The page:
From great pain often comes great artwork. Such is the case with Manabu Ikeda‘s monumental Rebirth, a 13′ x 10′ masterpiece that the artist toiled over for 3.5 years, working 10 hours a day. It’s Ikeda’s largest work to date and is the Japanese artist’s response to the 2011 Tōhoku earthquake and tsunami that set off the Fukushima nuclear disaster.
If you were at this year’s massive Tomorrowland Festival in Belgium, which took place for three days at the end of June, you may have witnessed the incredibly amazing main stage. ID&T, the Dutch production company behind the event, pulled out all the stops to entertain the over 65,000 attendees (that’s just for one day). Touted as one of the world’s largest music festival, Tomorrowland is known for their unique fantasy amusement park setting. This year, an entire stage was filled with a library of gigantic fairy tale books to create a sort of magical country. In the middle, sat one large book of LEDs that opened, closed and entertained the crowd.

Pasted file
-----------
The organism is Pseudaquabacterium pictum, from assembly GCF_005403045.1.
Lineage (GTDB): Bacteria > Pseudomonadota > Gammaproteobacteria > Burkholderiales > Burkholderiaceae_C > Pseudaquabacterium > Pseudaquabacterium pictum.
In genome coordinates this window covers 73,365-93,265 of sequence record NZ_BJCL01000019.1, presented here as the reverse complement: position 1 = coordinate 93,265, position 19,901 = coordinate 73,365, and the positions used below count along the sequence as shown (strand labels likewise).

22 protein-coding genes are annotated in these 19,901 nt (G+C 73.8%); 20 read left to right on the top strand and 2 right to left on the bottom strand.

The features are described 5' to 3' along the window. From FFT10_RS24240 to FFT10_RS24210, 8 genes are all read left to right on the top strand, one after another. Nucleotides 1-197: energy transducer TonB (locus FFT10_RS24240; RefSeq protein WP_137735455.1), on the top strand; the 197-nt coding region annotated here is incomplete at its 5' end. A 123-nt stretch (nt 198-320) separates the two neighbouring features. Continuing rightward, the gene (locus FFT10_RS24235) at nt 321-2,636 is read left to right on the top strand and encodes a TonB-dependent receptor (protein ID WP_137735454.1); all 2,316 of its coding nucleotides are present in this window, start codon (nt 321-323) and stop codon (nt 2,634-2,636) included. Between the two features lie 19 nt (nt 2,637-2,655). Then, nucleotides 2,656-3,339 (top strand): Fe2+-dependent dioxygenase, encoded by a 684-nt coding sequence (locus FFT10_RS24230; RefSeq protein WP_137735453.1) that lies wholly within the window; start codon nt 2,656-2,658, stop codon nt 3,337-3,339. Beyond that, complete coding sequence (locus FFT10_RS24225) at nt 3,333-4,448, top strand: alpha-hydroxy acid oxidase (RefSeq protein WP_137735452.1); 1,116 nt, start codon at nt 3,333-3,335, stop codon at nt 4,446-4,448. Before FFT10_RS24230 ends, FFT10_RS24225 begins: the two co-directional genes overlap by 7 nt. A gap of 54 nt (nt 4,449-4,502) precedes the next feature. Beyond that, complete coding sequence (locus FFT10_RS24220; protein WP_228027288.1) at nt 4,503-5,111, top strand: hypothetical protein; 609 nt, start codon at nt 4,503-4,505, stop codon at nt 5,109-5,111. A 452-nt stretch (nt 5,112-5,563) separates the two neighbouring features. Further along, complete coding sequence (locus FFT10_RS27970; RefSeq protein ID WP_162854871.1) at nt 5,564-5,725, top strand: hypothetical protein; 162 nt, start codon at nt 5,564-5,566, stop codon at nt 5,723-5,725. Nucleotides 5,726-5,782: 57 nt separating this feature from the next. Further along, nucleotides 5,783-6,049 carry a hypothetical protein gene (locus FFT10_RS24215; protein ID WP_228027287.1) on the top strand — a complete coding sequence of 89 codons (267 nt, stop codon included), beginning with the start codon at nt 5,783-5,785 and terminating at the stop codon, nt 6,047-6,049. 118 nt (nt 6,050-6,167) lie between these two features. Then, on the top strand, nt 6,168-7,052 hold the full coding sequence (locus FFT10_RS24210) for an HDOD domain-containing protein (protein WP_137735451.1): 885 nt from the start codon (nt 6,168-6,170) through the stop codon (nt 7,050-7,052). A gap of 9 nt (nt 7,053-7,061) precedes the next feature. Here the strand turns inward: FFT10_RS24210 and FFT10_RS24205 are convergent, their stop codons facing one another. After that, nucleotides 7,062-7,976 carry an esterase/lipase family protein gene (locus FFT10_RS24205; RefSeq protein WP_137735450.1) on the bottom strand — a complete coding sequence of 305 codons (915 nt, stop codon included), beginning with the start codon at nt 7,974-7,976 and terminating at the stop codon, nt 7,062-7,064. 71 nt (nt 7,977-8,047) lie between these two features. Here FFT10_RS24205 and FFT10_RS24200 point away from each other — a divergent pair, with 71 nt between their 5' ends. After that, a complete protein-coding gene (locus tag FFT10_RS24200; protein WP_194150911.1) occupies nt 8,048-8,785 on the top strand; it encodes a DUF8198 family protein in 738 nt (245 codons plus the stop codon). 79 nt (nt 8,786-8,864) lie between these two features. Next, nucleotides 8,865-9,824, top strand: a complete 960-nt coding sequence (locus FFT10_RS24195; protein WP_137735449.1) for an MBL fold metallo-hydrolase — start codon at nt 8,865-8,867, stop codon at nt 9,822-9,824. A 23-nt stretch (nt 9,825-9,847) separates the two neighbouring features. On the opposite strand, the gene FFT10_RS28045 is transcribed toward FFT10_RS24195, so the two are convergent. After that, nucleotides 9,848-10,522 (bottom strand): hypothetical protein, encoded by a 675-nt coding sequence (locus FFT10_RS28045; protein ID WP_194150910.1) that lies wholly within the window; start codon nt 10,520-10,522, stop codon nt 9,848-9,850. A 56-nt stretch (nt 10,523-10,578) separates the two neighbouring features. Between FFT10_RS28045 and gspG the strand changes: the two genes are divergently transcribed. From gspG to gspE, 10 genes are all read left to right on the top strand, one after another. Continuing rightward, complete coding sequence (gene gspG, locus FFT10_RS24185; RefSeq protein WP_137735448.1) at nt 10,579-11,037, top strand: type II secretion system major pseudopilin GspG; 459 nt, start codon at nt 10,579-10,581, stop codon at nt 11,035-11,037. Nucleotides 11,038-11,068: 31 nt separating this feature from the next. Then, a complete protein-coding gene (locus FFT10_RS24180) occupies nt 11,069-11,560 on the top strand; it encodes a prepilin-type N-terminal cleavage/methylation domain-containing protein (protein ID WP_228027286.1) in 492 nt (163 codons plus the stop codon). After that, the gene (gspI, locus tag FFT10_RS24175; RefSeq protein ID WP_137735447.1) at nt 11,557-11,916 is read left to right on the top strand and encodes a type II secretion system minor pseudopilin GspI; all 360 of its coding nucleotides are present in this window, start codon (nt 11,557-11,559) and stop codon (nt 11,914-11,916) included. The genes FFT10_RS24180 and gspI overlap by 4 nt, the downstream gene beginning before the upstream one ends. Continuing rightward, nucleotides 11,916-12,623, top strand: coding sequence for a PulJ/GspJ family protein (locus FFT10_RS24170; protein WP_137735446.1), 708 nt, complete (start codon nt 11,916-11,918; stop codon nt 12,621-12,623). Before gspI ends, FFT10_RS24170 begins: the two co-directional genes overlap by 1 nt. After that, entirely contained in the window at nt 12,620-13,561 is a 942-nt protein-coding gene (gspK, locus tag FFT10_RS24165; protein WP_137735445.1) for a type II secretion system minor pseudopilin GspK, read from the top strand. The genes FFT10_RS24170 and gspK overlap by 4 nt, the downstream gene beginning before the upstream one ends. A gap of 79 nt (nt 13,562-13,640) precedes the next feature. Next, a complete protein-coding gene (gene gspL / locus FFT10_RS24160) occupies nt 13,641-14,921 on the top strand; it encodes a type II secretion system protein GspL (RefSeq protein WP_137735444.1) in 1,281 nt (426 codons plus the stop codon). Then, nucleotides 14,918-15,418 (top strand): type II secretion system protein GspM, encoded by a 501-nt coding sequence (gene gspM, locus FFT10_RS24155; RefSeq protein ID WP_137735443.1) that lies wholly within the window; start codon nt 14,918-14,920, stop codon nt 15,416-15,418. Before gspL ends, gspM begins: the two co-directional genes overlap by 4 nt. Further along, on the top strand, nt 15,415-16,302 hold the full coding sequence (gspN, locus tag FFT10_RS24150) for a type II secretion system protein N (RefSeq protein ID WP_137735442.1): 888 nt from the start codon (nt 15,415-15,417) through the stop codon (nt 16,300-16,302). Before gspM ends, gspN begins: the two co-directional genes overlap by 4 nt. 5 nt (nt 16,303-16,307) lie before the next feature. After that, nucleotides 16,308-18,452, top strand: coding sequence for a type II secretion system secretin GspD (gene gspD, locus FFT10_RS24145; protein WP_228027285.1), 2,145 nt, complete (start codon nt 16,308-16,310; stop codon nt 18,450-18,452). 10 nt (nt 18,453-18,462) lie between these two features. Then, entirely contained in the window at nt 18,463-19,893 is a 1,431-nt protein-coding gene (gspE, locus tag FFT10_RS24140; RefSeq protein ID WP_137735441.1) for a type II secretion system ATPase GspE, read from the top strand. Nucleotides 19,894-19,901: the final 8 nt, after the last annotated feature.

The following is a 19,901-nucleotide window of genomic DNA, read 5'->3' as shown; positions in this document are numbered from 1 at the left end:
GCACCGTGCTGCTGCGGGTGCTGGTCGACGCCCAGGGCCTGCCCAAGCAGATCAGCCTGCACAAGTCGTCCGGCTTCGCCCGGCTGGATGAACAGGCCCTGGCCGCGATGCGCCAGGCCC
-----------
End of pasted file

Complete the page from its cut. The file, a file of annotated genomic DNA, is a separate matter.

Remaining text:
As Stanton Warriors, the breakbeat duo from the UK stated, “Tomorrowland festival has def upped the stage design game.” Talk about an experience.
(Did anyone else notice that the name of the pink book on the far left side of the stage (when facing it, first picture in this post) says “The Beauty of the Beat”? Nice!)